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Drug Kingpin Arrested In Raid Rodriguez Orejuela’s Cartel Supplies 80 Percent Of World’s Cocaine

Sat., June 10, 1995

A top leader of the world’s biggest drug gang, Gilberto Rodriguez Orejuela, was arrested Friday in a raid in the southwestern Colombian city of Cali, and one report said he was found hiding in a closet.

Rodriguez Orejuela, along with his brother Miguel, heads the Cali cartel, which supplies 80 percent of the world’s cocaine. His arrest came amid increasing pressure from the United States to crack down on the cartel.

The United States, citing widespread corruption in Colombia’s government and security forces, has repeatedly accused Colombia of being lax in the fight against drugs.

There are indictments against both brothers in several cities in the United States. Colombia, however, forbids extradition of its citizens.

In Washington, President Clinton congratulated the Colombian government, and his spokesman called the arrest “another victory for the Colombian people.”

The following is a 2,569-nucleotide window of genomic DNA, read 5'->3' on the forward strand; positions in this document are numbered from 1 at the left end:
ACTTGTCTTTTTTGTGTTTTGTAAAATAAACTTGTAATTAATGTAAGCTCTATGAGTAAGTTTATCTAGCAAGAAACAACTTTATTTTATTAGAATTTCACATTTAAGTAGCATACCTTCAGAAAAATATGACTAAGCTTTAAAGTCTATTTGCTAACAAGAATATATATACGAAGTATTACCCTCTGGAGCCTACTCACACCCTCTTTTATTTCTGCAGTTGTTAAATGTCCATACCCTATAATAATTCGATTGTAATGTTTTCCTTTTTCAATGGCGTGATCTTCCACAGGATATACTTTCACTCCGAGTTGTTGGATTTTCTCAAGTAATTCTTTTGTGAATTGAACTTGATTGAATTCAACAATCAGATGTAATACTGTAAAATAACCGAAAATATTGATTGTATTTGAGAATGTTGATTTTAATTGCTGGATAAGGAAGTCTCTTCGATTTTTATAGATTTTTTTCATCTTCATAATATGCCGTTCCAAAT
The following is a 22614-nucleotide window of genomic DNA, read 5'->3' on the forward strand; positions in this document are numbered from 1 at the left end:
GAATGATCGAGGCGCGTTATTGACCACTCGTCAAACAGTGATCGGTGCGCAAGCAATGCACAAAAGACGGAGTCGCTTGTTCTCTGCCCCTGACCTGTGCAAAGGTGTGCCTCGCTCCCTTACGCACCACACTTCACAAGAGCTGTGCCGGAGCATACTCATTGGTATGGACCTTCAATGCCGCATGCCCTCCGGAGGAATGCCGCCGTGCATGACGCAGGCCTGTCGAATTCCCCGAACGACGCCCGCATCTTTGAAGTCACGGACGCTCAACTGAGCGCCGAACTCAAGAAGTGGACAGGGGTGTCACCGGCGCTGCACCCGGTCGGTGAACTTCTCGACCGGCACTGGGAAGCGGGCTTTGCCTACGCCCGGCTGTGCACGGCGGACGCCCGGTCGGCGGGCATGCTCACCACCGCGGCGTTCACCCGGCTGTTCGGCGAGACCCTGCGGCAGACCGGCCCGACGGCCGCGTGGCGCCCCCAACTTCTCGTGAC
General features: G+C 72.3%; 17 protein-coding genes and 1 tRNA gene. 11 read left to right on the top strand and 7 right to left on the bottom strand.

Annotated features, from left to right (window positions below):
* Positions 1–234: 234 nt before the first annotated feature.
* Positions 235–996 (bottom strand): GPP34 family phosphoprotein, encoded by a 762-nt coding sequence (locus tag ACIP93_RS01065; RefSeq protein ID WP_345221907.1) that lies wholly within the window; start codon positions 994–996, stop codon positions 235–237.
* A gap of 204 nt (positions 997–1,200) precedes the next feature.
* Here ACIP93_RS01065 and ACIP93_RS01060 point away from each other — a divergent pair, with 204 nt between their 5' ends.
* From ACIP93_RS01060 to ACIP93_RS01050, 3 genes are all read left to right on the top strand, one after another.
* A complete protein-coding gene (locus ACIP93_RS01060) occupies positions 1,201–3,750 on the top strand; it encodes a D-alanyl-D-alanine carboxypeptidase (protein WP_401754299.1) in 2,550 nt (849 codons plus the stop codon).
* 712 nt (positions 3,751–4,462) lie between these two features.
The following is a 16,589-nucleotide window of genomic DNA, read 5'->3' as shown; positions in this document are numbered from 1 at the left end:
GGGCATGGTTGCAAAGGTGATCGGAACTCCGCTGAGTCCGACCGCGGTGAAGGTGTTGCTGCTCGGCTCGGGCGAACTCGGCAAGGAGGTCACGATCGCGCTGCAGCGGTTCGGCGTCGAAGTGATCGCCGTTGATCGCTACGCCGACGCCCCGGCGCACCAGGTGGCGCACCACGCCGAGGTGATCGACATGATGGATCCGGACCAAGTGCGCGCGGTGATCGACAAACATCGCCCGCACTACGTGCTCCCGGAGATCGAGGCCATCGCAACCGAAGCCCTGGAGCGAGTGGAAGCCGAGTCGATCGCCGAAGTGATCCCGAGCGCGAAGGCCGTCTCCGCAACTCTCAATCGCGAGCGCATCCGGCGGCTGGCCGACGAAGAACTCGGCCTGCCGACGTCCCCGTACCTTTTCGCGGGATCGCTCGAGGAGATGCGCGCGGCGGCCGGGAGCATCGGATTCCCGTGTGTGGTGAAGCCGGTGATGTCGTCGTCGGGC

“This arrest should send a signal to other narco-traffickers that their insidious crimes will not be allowed to destroy the fabric of our people,” said White House spokesman Mike McCurry.

Rodriguez Orejuela’s capture is a major blow to the Cali cartel, which makes billions of dollars every year and ships thousands of tons of cocaine annually to the United States and Europe.

He was arrested during a police raid in Santa Monica, an affluent neighborhood of Cali, police Capt. Ricardo Blanco said. RCN radio said he was found sitting in a closet in an apartment building.

Television footage showed heavily armed police agents hustling a bearded Rodriguez Orejuela in handcuffs out of a helicopter in Bogota.

“This is the beginning of the end of the Cali cartel,” President Ernesto Samper said on national radio. “We’re not going to stop until this problem is wiped out. The entire world can be sure we’re going to continue in this struggle.”

At the urging of the United States, Colombian authorities had increased pressure on the cartel, raiding safehouses in Cali and distributing flyers offering million-dollar rewards for their capture.


 

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